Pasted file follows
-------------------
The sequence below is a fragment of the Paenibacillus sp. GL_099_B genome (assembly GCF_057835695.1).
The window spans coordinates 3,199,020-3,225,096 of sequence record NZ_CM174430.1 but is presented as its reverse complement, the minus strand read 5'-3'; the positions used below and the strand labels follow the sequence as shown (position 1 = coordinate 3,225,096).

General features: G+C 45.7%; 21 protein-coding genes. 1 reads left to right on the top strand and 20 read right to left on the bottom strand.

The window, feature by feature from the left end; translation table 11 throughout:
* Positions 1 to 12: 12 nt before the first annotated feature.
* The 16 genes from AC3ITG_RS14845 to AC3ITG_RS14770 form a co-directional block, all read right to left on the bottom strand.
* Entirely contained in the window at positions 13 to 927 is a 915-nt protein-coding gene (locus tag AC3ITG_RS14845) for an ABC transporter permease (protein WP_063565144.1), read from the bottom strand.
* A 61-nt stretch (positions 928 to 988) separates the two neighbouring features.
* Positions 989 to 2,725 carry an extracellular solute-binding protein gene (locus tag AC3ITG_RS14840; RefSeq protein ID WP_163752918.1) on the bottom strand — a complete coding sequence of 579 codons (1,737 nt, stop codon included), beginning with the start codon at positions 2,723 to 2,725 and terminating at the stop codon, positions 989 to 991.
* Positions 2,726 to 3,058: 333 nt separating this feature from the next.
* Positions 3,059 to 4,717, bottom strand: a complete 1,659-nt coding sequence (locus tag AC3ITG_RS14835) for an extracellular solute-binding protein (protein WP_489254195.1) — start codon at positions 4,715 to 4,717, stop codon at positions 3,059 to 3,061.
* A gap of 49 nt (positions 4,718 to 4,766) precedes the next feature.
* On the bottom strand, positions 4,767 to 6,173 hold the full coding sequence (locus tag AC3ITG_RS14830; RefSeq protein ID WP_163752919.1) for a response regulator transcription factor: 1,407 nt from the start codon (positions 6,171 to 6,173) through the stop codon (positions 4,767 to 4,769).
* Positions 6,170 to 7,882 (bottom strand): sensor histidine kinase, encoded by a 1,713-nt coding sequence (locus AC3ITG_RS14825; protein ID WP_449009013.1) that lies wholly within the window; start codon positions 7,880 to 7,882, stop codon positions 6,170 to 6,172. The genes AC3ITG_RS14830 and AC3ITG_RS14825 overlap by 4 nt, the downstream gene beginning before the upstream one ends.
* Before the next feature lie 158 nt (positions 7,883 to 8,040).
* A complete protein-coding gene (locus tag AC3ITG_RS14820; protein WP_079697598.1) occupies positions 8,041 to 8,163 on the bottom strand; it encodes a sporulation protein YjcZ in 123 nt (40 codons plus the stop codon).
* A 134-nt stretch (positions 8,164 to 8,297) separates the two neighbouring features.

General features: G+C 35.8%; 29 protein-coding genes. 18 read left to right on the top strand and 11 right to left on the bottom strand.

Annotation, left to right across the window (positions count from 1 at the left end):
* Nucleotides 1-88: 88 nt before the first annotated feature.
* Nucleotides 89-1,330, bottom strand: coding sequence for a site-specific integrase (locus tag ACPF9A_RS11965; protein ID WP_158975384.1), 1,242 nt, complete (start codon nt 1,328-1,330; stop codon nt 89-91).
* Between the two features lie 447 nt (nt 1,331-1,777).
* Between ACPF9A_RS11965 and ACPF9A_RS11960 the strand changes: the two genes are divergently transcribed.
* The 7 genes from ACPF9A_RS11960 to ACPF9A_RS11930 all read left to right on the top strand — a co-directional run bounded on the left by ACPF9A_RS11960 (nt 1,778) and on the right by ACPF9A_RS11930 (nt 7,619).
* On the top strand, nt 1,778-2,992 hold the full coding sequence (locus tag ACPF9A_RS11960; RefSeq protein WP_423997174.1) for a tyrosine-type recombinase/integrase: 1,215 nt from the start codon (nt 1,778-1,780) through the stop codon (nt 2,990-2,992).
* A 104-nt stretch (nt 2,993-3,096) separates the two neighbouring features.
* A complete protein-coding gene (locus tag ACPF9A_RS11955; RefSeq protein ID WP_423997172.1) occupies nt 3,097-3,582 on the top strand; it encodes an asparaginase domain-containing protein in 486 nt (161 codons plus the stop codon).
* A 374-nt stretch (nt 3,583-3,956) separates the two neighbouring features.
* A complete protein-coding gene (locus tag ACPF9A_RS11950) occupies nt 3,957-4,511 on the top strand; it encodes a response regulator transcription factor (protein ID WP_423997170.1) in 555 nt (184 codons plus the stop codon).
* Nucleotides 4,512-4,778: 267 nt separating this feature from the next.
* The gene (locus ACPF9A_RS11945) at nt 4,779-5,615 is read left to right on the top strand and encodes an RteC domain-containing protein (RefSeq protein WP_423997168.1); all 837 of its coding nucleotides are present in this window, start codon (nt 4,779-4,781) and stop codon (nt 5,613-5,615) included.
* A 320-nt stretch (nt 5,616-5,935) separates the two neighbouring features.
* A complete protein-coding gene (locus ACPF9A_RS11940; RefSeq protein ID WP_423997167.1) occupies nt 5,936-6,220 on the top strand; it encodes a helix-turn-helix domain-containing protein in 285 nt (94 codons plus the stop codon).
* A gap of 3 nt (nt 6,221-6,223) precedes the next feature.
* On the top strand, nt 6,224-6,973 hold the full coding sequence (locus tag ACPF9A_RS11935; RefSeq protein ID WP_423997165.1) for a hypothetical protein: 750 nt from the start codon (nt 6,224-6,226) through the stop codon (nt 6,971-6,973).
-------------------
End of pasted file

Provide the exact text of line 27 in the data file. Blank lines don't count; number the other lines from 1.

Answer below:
* A complete protein-coding gene (locus tag ACPF9A_RS11955; RefSeq protein ID WP_423997172.1) occupies nt 3,097-3,582 on the top strand; it encodes an asparaginase domain-containing protein in 486 nt (161 codons plus the stop codon).